Sacrifice means to take a lesser value over a greater value (death in exchange for life being the ultimate example of sacrifice); there is nothing rational about it, and in the history of sacrifical philosophy, there has never been a rational argument for sacrifice (because there can be no such thing).
"I don't need to clarify who "we" and "our" refer to.
At a certain level, we are irrational in our thinking. It's an abstract concept."
You certainly do need to clarify, if you wish me to understand why you were using such terms when discussing your own position.
And prove it, your statement has not done such. At what level does this occur, explain the level; what concepts are involved in this "level"?
"If you're stranded on an island with a weaker companion, but there is no alternate food source, would you kill your companion? Seems pretty rational does it? Very selfish (which, by your definition, is good.) Would it be irrational not to do so? By your thinking, yes. But in my thinking, it would be good, not evil."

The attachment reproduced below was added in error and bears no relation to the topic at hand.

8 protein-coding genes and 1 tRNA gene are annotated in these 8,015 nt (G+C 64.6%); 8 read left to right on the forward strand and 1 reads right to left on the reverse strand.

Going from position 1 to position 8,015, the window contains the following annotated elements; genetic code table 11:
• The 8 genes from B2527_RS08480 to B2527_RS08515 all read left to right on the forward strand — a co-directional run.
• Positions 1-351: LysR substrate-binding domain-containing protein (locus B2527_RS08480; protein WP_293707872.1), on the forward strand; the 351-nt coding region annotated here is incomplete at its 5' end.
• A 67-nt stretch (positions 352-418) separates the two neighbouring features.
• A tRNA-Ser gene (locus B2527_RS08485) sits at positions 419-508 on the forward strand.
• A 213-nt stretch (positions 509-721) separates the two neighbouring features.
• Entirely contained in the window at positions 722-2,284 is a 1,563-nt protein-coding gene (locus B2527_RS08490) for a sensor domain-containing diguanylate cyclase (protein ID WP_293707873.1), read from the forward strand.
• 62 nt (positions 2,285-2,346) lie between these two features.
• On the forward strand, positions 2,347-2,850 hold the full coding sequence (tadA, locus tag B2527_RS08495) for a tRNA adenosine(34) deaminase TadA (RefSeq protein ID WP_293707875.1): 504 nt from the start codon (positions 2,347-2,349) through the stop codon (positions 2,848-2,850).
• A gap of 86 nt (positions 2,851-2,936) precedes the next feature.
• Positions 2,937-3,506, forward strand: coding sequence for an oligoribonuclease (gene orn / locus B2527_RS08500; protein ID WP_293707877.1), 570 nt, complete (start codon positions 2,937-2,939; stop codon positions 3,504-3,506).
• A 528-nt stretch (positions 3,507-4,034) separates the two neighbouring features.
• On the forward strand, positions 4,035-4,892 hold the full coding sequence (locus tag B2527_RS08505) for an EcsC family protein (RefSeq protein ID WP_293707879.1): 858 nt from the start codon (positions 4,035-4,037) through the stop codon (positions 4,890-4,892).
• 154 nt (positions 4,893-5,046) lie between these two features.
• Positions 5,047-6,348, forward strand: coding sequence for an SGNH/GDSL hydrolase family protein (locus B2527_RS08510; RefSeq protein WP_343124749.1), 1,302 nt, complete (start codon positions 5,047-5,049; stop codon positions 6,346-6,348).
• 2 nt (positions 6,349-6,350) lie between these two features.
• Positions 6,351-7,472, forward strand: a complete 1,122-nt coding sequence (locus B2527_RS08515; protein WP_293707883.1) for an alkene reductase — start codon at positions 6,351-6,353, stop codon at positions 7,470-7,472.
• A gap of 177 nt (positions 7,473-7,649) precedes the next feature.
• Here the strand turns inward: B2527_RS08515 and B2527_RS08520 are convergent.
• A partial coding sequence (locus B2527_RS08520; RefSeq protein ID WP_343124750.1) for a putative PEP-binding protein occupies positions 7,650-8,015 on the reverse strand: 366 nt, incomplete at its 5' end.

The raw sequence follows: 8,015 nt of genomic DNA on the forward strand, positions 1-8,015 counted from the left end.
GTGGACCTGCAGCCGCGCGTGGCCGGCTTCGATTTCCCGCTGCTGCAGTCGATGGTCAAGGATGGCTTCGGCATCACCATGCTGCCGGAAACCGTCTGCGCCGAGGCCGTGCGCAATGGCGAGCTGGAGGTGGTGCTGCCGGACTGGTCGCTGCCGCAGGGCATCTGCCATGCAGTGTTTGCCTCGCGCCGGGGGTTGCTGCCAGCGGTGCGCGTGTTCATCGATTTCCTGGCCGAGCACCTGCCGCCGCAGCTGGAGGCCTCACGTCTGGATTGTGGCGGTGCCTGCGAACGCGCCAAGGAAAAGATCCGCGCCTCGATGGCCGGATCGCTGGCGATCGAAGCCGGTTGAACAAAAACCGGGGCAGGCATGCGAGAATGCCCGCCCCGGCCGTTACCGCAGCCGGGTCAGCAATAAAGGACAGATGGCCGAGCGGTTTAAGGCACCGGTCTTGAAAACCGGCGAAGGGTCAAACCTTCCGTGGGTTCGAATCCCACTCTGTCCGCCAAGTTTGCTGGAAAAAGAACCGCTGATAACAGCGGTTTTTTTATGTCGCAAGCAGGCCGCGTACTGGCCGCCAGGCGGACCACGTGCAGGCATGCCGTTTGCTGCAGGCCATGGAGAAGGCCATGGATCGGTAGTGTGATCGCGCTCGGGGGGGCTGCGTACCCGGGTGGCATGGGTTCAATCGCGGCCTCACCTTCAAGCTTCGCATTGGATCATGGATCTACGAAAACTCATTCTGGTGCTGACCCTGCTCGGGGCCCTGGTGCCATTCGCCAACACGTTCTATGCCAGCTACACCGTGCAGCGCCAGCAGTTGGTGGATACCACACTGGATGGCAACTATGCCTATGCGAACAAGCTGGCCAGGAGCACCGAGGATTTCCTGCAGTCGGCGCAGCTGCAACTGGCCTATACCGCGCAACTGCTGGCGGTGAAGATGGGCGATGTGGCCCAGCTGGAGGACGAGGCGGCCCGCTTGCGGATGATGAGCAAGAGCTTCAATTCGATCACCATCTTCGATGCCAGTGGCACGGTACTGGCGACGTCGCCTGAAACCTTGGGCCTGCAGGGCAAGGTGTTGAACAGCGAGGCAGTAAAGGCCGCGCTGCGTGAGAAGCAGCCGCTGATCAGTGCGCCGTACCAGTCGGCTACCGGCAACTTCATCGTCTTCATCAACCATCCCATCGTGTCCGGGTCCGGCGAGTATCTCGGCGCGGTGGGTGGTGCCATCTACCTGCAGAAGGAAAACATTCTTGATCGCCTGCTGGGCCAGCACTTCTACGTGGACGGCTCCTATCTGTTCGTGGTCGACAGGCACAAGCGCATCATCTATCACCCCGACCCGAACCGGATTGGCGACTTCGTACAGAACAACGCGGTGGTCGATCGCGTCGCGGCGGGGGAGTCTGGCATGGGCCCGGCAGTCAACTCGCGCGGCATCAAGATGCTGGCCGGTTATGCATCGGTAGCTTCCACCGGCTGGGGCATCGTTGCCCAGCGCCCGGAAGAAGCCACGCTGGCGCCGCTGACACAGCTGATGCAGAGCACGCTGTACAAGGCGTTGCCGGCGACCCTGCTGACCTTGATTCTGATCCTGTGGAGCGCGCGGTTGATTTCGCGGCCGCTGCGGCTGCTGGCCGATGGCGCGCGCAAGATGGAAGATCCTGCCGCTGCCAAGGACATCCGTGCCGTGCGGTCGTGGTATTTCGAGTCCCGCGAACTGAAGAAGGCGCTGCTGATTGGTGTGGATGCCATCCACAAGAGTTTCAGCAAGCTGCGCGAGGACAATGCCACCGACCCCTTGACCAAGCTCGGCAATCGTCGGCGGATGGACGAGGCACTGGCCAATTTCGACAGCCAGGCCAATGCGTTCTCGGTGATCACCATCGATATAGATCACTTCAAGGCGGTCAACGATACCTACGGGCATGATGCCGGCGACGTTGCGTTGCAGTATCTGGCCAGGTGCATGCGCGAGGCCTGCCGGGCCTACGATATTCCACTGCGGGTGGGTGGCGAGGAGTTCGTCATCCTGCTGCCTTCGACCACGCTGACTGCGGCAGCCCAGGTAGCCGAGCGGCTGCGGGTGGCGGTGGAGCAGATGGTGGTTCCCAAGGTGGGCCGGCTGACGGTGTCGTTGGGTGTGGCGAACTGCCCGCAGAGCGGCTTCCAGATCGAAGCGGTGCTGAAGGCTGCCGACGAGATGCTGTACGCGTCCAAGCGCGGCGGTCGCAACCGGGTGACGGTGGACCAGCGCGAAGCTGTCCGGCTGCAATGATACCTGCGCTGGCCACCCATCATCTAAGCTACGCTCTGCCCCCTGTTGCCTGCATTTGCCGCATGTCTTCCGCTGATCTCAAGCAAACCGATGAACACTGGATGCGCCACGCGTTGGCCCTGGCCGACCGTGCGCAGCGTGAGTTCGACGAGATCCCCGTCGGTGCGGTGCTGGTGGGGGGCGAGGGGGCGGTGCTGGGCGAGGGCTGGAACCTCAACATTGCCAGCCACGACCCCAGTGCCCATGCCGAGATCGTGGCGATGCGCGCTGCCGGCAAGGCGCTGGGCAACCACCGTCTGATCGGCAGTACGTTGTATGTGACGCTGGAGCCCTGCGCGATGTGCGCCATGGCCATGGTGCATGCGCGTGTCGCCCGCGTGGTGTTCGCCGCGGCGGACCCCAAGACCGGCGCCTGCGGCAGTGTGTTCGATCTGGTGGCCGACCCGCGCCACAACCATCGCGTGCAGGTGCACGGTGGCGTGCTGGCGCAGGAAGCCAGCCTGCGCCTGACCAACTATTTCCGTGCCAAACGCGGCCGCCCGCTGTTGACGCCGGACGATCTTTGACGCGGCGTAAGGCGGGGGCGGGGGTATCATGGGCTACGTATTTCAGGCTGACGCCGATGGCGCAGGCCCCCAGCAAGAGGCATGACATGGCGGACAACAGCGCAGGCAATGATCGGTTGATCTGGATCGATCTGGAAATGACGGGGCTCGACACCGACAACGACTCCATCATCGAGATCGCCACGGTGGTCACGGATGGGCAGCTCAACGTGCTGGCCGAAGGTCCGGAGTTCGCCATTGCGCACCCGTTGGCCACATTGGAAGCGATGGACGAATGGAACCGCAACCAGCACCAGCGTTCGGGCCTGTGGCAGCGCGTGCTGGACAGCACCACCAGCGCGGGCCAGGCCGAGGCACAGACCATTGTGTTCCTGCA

No, there is nothing rational or selfish about it (killing that other individual). Your setup is typical of a statist: the basis is that one individual must always sacrifice another.
No, it would be irrational to kill that individual. It would not be rational because one cannot gain a value by destroying what makes the concept 'value' possible: life. An individual does not have a right to sacrifice that other individual to their self, because that other person's life is not mine or yours to take, regardless of how weak they are. My need for food is not a claim on his/her life, such that it would be my right to take it. Need is not a claim on anything.